Ralph Lauren's women's business is on course to one day rival his men's. When Ralph Lauren celebrated his 40th anniversary with a show in Central Park in September, he chose to stage his milestone moment without a single men's wear look on the runway.
Ralph Lauren's women's business is on course to one day rival his men's.
When Ralph Lauren celebrated his 40th anniversary with a show in Central Park in September, he chose to stage his milestone moment without a single men's wear look on the runway.
"I think I've shown men's and women's together maybe once or twice, and I think it somehow gets confusing," he told WWD days before the show. "This is also a working event, I'm doing a collection. It's not a separate party. I still have a job to design a collection where writers are going to write about it and do their critique.
"I thought about it," he added. "For a while I was going to do it, and then I changed my mind. I change my mind a lot of times."
Lauren's final decision is also further proof just how serious he is about the women's business. His roots may be in men's wear, which continues to be the engine of the Polo Ralph Lauren empire, but women's is catching up quite nicely, both from a perception and a sales standpoint.
Buffy Birrittella, executive vice president in charge of women's design and advertising, said the gap is closing between the two, if the numbers are added up across the various divisions.
"Lauren is almost up to Polo, and Rugby women's is bigger than men's," Birrittella said. "We have a fantastic men's business on every single level, but there are still the accessories — there's a bigger business to be done in women's than in men's accessories. I think there's a bigger women's business to be done on every level. We want to surpass [men's]."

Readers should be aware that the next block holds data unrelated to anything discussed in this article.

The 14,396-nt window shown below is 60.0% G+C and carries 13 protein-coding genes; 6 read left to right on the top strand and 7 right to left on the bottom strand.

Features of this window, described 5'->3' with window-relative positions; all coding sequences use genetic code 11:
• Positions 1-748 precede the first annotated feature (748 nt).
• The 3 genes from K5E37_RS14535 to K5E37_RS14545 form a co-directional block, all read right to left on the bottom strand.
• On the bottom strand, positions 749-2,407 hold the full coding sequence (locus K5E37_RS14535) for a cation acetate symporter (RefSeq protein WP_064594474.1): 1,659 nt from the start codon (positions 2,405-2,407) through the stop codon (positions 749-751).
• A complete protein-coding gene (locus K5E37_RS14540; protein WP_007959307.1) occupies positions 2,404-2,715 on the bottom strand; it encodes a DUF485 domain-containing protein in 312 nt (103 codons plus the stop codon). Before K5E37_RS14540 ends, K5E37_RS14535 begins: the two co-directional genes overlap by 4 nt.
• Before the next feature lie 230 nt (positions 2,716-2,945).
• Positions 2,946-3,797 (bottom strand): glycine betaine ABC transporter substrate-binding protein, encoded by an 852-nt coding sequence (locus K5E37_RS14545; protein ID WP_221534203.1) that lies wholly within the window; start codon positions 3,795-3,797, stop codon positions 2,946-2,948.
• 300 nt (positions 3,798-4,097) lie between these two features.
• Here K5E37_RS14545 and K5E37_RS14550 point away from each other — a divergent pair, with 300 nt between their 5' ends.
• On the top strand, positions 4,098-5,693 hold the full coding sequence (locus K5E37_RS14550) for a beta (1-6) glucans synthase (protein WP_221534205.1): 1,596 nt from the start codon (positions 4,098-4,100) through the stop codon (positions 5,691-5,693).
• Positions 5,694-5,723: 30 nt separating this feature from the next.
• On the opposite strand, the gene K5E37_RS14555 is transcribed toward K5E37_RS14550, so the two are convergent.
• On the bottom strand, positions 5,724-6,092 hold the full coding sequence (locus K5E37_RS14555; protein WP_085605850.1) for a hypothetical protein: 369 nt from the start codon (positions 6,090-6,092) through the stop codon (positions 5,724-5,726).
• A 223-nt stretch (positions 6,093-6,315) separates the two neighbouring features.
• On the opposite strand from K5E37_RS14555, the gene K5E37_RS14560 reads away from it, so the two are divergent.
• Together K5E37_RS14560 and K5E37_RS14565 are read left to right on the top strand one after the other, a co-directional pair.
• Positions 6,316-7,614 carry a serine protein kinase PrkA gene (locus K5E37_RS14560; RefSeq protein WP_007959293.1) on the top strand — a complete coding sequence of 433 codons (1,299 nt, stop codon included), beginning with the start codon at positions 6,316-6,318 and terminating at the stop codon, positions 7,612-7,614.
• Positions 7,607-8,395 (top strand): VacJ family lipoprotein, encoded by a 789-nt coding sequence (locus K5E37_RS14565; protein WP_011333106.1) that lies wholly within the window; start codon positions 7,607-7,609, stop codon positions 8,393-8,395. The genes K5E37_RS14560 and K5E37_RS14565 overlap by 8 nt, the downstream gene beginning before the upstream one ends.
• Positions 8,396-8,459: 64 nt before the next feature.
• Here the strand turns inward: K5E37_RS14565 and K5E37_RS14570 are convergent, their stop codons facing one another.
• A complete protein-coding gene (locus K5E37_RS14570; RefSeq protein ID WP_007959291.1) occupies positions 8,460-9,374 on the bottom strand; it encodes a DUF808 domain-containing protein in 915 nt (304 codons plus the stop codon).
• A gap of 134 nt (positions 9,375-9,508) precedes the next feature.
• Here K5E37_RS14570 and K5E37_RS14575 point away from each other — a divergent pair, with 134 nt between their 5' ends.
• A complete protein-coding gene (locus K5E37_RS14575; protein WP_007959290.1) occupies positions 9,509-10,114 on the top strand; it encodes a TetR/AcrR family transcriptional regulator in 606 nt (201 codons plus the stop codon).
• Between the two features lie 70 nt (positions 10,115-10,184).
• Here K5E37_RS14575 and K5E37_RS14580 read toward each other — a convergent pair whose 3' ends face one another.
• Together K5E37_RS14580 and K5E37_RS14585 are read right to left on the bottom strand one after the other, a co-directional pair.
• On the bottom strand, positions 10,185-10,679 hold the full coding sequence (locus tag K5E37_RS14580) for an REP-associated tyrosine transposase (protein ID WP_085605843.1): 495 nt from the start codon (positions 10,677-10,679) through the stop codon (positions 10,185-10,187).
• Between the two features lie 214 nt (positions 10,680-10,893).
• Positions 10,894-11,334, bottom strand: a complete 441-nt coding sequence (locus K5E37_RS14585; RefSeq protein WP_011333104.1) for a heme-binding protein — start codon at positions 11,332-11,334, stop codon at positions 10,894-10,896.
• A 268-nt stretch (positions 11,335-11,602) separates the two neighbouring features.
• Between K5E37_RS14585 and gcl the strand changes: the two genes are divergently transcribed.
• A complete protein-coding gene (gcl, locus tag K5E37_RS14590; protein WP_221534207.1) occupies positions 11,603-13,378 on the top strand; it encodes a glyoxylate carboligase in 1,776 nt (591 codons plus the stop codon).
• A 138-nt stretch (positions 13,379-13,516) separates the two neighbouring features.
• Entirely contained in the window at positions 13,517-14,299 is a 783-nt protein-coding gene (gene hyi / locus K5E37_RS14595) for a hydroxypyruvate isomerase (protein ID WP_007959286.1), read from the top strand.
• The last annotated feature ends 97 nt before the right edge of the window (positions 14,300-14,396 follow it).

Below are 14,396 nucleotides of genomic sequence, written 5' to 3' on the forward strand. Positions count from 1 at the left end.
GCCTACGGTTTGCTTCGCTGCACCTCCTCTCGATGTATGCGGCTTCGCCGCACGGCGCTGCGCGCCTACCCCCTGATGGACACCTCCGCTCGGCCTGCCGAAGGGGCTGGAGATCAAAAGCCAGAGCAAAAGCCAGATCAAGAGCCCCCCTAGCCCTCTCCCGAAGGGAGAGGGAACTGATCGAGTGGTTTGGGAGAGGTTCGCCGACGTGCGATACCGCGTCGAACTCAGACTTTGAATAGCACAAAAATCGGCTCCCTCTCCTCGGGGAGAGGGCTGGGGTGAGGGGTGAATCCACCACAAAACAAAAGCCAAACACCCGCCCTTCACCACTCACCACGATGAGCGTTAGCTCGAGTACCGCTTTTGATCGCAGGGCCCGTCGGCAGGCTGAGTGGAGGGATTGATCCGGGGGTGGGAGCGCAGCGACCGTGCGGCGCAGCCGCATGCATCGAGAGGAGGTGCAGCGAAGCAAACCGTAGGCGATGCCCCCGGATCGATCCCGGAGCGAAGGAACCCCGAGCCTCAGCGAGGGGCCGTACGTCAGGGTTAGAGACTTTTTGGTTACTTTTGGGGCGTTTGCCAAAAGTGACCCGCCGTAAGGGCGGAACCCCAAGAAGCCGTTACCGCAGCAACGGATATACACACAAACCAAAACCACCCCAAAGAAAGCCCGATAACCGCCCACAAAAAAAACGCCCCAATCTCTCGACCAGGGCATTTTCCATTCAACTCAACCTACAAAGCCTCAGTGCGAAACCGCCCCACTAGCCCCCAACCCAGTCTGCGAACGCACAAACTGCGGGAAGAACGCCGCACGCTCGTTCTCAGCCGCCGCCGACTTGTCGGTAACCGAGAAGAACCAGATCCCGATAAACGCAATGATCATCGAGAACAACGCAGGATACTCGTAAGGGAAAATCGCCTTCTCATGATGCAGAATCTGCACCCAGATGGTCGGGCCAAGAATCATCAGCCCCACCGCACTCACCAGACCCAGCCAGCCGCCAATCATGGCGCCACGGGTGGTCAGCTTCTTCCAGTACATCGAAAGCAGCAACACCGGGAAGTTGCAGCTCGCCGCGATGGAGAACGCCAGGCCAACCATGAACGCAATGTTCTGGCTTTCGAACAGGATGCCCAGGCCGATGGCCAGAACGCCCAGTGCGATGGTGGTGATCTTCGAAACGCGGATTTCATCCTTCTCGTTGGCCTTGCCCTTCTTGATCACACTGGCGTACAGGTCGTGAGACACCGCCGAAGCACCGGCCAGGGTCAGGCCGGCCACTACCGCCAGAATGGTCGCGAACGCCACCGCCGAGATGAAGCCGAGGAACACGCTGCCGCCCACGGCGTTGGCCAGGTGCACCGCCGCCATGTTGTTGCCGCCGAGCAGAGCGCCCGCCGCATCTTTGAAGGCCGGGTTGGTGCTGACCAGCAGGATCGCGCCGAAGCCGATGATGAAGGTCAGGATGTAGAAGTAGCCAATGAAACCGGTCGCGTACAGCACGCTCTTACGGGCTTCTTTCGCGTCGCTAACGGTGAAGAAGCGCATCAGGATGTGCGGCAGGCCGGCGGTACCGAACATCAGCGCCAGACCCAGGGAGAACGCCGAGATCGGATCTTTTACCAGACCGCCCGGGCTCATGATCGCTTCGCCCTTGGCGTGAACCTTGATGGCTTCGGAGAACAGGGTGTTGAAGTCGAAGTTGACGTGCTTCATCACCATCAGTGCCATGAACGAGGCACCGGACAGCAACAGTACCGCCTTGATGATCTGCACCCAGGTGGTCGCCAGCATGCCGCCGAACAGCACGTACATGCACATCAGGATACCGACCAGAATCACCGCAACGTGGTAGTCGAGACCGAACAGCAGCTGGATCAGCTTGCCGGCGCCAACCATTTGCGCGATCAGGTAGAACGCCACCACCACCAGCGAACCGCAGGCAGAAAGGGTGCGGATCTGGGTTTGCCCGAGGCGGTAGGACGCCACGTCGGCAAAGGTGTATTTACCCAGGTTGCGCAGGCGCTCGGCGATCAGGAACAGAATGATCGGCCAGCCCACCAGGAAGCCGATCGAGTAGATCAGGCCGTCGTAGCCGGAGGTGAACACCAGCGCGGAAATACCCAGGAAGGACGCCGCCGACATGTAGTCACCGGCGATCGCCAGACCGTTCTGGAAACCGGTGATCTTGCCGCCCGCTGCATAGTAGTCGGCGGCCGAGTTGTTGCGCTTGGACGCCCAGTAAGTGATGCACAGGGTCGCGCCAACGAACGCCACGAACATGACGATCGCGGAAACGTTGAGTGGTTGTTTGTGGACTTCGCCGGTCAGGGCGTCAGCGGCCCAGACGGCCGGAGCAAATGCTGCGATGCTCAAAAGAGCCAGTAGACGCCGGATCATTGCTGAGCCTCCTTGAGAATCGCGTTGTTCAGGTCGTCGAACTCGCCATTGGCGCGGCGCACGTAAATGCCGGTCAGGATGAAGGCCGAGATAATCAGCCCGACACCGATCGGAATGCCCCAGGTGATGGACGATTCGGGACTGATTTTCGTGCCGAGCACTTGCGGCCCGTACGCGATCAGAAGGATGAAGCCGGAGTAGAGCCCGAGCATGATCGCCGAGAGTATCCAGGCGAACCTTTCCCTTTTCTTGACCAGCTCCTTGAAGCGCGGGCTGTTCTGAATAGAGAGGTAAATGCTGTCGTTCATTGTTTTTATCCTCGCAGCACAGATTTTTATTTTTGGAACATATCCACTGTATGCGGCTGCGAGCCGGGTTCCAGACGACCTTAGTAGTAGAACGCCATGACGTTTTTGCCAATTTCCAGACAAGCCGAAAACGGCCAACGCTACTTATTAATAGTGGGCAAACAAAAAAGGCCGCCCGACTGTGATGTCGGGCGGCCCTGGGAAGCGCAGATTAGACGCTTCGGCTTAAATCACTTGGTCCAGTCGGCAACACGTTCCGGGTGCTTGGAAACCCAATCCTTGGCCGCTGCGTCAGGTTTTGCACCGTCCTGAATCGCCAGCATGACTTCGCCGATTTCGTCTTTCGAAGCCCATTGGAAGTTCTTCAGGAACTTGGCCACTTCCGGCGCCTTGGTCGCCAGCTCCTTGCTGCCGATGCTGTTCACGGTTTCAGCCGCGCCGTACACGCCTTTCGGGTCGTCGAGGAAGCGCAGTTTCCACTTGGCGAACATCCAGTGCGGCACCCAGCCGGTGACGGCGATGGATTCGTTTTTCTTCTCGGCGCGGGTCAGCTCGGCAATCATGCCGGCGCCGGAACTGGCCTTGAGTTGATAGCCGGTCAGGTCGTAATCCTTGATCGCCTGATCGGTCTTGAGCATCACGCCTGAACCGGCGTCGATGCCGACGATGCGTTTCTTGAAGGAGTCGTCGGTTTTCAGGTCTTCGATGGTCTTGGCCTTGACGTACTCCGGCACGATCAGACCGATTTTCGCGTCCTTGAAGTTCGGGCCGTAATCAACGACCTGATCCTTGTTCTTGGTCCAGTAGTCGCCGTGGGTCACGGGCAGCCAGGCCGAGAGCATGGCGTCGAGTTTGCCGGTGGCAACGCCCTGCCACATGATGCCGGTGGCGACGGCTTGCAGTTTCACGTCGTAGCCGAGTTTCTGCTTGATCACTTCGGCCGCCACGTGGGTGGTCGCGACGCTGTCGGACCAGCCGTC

Birrittella clearly knows what she's talking about. She has worked with the designer for more than three decades, and closely familiarized herself with the aesthetic even before, when she was a fashion editor at WWD's brother publication Daily News Record and was introduced to the designer by the paper's in-house illustrator Michael Farina. She started at Polo in January 1971 as a part-timer after asking Lauren to hire her, and joined full-time only months later.
"I told him, 'Hire me three days a week,'" she said, recalling her hopes to continue writing freelance on the side. "And then I went on an assignment to Israel, then on vacation with my boyfriend. About a month later, Ralph said, 'When do you come to work? You either have to work full-time or I'm going to find someone like you.' I said, 'There's no one like me,' and he recognized a similar spirit as himself in me.'"Birrittella quickly began accompanying Lauren on fabric appointments, being involved in the design and merchandising of the men's wear, traveling to factories in Europe to pick out fabrics and embroideries and even serving as the occasional fit model for pattern makers. In the process, she learned to speak the Lauren language fluently.
"It's about a color sense, it's about understanding when he says, 'I want Marlboro red' as opposed to Masai red, or Nantucket red, you get the frame of reference," she said. "You're getting the historical context, you're getting the context of the design and how he works."
While Lauren is obviously the ultimate creative force behind the Polo empire, Birrittella clearly understands the designer's eye, and believes in and embodies the lifestyle. Lauren, for his part, appears to trust her instincts like his own, and Birrittella is full of anecdotes about the 36 years she has worked there, particularly when it comes to the sourcing trips she and Lauren would take to Europe.